A NEW ERA OF LOW-COST CARRIERS IN KOREA: STRATEGIC USE OF REGIONAL AIRPORTS AND FLIGHT SCHEDULING DIFFERENTIATION
Joo Yeon Sun
Assistant Professor, Dankook University, Department of Economics, Republic of Korea, email@example.com
This paper investigates strategic use of regional airports and airline flight scheduling in Korea. For each of the five regional airports (Seoul, Busan, Jeju, Daegu, and Cheongju) airline-level data are collected for both domestic and international non-stop routes from 2006 to 2018. Before 2005, two legacy carriers were the only carriers that operated in each domestic city-pair market where a hub-and-spoke system is not the optimal air transport network strategy. Aviation industry dynamics have changed on account of Korea’s domestic airline industry deregulation, and the emergence of low-cost carriers (LCCs) has been linked to greater market competition in domestic short-haul routes with a point-to-point network structure. Aggravated congestion leads to international medium-haul routes departing from regional airports in Korea. Differentiation in the scheduling of departure flight times applications are addressed in the airline studies (Borenstein and Netz (1999). The two measures for differentiation are constructed and compared: the ratio of average differentiation among all pairs of flights to maximum differentiation among all pairs of flights (DIFF) and the ratio of average inter-firm differentiation to average differentiation among all pairs of flights (BtwnDIFF). Airport hub location with scheduling effects is addressed in empirical models. On time performance (OTP) measure represents the flight service quality at the airport level. Other factors such as flight frequency, relative fare, and load factor are also controlled. Furthermore, the expansion of LCCs needs to be investigated. In the presence of a carrier-within-a-carrier strategy, wherein legacy carriers operate their own subsidiary LCCs, independent LCCs would try to differentiate their flight services from those of legacy carriers through maximum product differentiation. It is of interest to compare the impacts of competition level on departure flight times scheduling pattern in the domestic short-haul routes and international medium-haul routes departing from the same airport. First, we test that competition leads to less differentiated departure flight times in both domestic and international routes. Second, we examine that this tendency for less differentiation is weaker on the routes with LCCs where there have been competitive pressures associated with new entrants. Third, the paper also asks whether we find a clustered departure flight times scheduling pattern in the routes where international air passenger traffic has been increasing. We empirically investigate that the smaller inter-firm differentiation is the driving force of less departure flight times differentiation with competition. The empirical findings suggest that airline carriers strategically schedule departure flight times and allocate flights between domestic short-haul routes and international medium-haul routes as competition increases.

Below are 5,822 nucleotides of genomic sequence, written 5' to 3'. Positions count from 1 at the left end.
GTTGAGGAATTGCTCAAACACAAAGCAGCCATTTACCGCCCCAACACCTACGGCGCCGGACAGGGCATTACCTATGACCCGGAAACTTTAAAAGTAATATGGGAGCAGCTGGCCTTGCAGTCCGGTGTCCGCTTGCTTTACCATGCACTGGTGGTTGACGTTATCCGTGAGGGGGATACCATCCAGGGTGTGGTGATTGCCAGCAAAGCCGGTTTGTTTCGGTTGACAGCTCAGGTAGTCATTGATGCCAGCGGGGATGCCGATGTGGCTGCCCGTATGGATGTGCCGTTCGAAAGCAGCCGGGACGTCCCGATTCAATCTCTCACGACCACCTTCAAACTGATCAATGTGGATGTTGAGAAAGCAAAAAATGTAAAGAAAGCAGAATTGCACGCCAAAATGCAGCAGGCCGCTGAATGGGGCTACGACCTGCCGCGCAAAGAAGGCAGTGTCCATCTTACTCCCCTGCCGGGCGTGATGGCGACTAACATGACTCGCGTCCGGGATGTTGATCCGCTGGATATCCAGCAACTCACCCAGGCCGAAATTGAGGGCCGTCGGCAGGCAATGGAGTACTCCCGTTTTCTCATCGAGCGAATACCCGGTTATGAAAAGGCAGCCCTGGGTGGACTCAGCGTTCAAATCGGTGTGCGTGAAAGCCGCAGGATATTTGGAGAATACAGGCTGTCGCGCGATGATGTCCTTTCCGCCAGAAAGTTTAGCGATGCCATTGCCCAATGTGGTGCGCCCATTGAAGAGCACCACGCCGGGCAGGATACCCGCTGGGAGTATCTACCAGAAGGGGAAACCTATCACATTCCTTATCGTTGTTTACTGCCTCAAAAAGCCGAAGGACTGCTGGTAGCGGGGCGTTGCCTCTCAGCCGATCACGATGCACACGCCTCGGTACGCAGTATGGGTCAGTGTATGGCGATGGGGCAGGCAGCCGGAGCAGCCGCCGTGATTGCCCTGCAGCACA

Keywords: Low-cost carriers, Spatial competition, Product differentiation, Regional airports, Airport network
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